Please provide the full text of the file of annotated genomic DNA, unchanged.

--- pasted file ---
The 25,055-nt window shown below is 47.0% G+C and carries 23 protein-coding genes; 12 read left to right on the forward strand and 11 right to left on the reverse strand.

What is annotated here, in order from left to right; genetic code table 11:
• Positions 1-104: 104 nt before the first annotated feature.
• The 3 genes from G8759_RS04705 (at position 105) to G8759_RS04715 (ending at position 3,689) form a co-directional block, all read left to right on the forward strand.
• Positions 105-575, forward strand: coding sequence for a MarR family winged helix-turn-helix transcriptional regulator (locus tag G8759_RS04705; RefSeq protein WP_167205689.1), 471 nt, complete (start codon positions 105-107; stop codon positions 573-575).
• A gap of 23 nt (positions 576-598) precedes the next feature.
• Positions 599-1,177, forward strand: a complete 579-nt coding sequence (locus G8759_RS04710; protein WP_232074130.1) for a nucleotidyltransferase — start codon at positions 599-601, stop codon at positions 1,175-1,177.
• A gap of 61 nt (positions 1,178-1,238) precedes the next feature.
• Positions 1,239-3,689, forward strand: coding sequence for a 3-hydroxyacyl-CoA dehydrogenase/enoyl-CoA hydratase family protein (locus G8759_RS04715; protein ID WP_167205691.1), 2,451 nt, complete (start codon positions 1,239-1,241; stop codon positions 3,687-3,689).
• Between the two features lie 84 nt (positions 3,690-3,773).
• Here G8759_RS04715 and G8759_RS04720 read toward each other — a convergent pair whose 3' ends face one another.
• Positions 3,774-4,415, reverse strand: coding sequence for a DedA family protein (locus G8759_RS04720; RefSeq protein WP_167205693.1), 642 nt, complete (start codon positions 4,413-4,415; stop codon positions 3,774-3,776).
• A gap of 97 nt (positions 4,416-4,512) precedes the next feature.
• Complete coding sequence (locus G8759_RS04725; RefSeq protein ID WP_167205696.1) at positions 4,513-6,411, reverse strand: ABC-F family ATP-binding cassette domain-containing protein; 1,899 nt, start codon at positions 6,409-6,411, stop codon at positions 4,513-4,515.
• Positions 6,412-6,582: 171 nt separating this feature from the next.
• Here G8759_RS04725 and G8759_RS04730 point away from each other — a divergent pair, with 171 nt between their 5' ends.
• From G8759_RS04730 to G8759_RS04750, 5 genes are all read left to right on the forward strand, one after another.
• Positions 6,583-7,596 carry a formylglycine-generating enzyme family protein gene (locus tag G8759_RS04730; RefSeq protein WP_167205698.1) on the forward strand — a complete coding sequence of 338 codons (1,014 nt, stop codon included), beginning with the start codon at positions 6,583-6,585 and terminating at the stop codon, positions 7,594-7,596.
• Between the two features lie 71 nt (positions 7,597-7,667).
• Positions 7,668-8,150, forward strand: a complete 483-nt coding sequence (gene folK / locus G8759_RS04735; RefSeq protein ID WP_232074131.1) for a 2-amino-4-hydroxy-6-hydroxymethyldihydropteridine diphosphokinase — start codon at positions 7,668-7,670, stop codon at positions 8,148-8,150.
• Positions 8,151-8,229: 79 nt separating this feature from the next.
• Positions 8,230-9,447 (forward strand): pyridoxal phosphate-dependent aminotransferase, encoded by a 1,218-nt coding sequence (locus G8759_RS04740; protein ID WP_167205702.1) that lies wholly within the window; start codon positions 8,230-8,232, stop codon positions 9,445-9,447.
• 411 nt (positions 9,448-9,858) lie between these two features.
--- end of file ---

The 25,055-nt window shown below is 47.0% G+C and carries 23 protein-coding genes; 12 read left to right on the forward strand and 11 right to left on the reverse strand.

What is annotated here, in order from left to right; genetic code table 11:
• Positions 1-104: 104 nt before the first annotated feature.
• The 3 genes from G8759_RS04705 (at position 105) to G8759_RS04715 (ending at position 3,689) form a co-directional block, all read left to right on the forward strand.
• Positions 105-575, forward strand: coding sequence for a MarR family winged helix-turn-helix transcriptional regulator (locus tag G8759_RS04705; RefSeq protein WP_167205689.1), 471 nt, complete (start codon positions 105-107; stop codon positions 573-575).
• A gap of 23 nt (positions 576-598) precedes the next feature.
• Positions 599-1,177, forward strand: a complete 579-nt coding sequence (locus G8759_RS04710; protein WP_232074130.1) for a nucleotidyltransferase — start codon at positions 599-601, stop codon at positions 1,175-1,177.
• A gap of 61 nt (positions 1,178-1,238) precedes the next feature.
• Positions 1,239-3,689, forward strand: coding sequence for a 3-hydroxyacyl-CoA dehydrogenase/enoyl-CoA hydratase family protein (locus G8759_RS04715; protein ID WP_167205691.1), 2,451 nt, complete (start codon positions 1,239-1,241; stop codon positions 3,687-3,689).
• Between the two features lie 84 nt (positions 3,690-3,773).
• Here G8759_RS04715 and G8759_RS04720 read toward each other — a convergent pair whose 3' ends face one another.
• Positions 3,774-4,415, reverse strand: coding sequence for a DedA family protein (locus G8759_RS04720; RefSeq protein WP_167205693.1), 642 nt, complete (start codon positions 4,413-4,415; stop codon positions 3,774-3,776).
• A gap of 97 nt (positions 4,416-4,512) precedes the next feature.
• Complete coding sequence (locus G8759_RS04725; RefSeq protein ID WP_167205696.1) at positions 4,513-6,411, reverse strand: ABC-F family ATP-binding cassette domain-containing protein; 1,899 nt, start codon at positions 6,409-6,411, stop codon at positions 4,513-4,515.
• Positions 6,412-6,582: 171 nt separating this feature from the next.
• Here G8759_RS04725 and G8759_RS04730 point away from each other — a divergent pair, with 171 nt between their 5' ends.
• From G8759_RS04730 to G8759_RS04750, 5 genes are all read left to right on the forward strand, one after another.
• Positions 6,583-7,596 carry a formylglycine-generating enzyme family protein gene (locus tag G8759_RS04730; RefSeq protein WP_167205698.1) on the forward strand — a complete coding sequence of 338 codons (1,014 nt, stop codon included), beginning with the start codon at positions 6,583-6,585 and terminating at the stop codon, positions 7,594-7,596.
• Between the two features lie 71 nt (positions 7,597-7,667).
• Positions 7,668-8,150, forward strand: a complete 483-nt coding sequence (gene folK / locus G8759_RS04735; RefSeq protein ID WP_232074131.1) for a 2-amino-4-hydroxy-6-hydroxymethyldihydropteridine diphosphokinase — start codon at positions 7,668-7,670, stop codon at positions 8,148-8,150.
• Positions 8,151-8,229: 79 nt separating this feature from the next.
• Positions 8,230-9,447 (forward strand): pyridoxal phosphate-dependent aminotransferase, encoded by a 1,218-nt coding sequence (locus G8759_RS04740; protein ID WP_167205702.1) that lies wholly within the window; start codon positions 8,230-8,232, stop codon positions 9,445-9,447.
• 411 nt (positions 9,448-9,858) lie between these two features.